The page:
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The RHEL 5 documentation is good about bonding pairs of ports in various ways.

The Oracle team where I work want to get more complex than that. They want an active bonded pair, with a third interface ready as a passive backup.

Has anyone tried bonding at this level of complexity?

I thought about trying to layer bonding configurations. Could I configure bondeth0 as an active pair combining eth0 and eth2, and then create a bondeth1 with bondeth0 as active and eth1 as passive?


  • eth0 + eth2 = bondeth0, configured as an active pair.
  • bondeth0 + eth1 = bondeth1, configured for active/passive.

Has anyone ever tried that?

EDIT: Here's a more comprehensive description. These are two hosts in an Oracle 11g RAC/RDBMS cluster. eth0 is the unrouted management connection between the two hosts. eth1 and eth3 go from each host to its corresponding switch. eth2 goes from the host to the opposite host's switch. This way, no single networking failure takes down a host. Here's a rough drawing:

 __________ eth1           ____________
 | Host 1 |================| Switch 1 |
 |________| eth3           |__________|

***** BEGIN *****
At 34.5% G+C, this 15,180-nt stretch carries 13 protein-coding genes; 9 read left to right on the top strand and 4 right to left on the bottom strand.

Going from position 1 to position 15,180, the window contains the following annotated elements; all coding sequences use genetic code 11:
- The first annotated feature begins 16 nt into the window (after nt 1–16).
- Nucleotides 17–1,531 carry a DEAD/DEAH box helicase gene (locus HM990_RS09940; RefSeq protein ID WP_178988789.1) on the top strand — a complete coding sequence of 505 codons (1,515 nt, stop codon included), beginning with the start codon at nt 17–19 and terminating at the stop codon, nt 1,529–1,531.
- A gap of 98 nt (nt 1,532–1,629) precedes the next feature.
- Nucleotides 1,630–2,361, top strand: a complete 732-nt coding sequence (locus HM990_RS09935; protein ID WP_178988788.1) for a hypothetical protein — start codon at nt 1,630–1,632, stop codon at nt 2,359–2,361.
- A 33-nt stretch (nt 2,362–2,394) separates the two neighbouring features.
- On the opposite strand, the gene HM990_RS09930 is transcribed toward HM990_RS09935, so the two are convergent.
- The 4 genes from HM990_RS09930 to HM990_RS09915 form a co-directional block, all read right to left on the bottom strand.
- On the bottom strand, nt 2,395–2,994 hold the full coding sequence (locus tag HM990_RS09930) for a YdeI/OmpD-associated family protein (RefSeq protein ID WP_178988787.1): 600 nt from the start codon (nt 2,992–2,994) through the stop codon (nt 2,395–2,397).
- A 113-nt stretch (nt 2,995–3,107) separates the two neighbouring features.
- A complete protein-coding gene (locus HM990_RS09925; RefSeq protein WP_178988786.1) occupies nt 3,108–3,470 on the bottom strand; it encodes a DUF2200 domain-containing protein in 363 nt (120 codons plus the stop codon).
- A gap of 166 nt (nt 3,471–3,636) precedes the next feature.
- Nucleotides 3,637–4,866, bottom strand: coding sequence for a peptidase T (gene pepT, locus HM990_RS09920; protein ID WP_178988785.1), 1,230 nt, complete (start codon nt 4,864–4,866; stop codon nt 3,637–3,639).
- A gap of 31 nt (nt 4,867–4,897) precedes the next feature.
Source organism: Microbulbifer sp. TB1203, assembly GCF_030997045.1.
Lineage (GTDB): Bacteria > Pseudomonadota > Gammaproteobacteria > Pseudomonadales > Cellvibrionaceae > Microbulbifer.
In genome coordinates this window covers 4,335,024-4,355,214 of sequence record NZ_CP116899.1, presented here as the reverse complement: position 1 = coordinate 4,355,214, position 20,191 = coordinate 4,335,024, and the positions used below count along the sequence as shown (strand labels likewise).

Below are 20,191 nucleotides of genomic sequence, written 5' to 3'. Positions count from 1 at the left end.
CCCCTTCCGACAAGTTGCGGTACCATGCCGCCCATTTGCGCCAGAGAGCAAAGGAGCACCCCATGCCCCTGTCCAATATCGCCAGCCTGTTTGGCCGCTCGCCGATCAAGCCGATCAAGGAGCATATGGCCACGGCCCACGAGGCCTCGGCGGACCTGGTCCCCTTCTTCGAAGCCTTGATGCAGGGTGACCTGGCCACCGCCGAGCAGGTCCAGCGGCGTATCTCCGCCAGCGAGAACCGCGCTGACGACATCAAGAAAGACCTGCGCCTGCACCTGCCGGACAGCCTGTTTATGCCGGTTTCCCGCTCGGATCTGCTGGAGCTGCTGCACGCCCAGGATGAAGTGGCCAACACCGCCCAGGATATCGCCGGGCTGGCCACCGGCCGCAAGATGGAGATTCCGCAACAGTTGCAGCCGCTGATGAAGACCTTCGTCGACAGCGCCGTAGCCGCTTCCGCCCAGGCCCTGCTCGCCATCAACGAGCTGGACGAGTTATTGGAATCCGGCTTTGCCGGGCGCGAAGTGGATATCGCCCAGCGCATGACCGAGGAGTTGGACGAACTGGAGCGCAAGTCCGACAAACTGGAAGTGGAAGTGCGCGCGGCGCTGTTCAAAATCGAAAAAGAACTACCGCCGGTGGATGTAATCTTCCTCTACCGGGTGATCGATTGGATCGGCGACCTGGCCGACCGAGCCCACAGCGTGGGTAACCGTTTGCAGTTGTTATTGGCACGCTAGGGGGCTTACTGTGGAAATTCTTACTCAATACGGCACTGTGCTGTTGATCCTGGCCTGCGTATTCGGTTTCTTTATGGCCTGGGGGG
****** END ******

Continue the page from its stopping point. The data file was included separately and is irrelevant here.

eth2 |   |                      |
     |   |                      |
     |    \-eth0--------eth0-   |
     |                       \  |
     |                       |  | eth2
 ____________         eth3 __|_______
 | Switch 2 |==============| Host 2 |
 |__________|         eth1 |________|

I don't need to worry about eth0; it's working just fine. The RHEL Documentation covers the basics of bonding well. Many examples of bonding are available. I've even found a great description of the six bonding modes.

What I need to know is how to combine two modes across three ports.

Thanks! dafydd

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You appear to be configuring this for enterprise purposes, this question is probably more appropriate for ServerFault. You seem to be doing your research and are capable of describing your problem well, so you'd be more than welcome over there. –  suprjami Nov 17 at 22:14

1 Answer 1

You cannot do this, as you cannot bond bonds.

What you should do is configure a Mode 4 bond to each switch, and use ad_select=bandwidth or ad_select=count bonding option.

Each bond will negotiate a separate Aggregator ID, and only one Aggregator can be used at a time, so all traffic to and from a given Linux system will go via one switch.

If one slave goes down, traffic moves to the other switch.

If one switch goes down, traffic moves to the other switch.

If both switches go down, you have bigger problems than your Oracle cluster.

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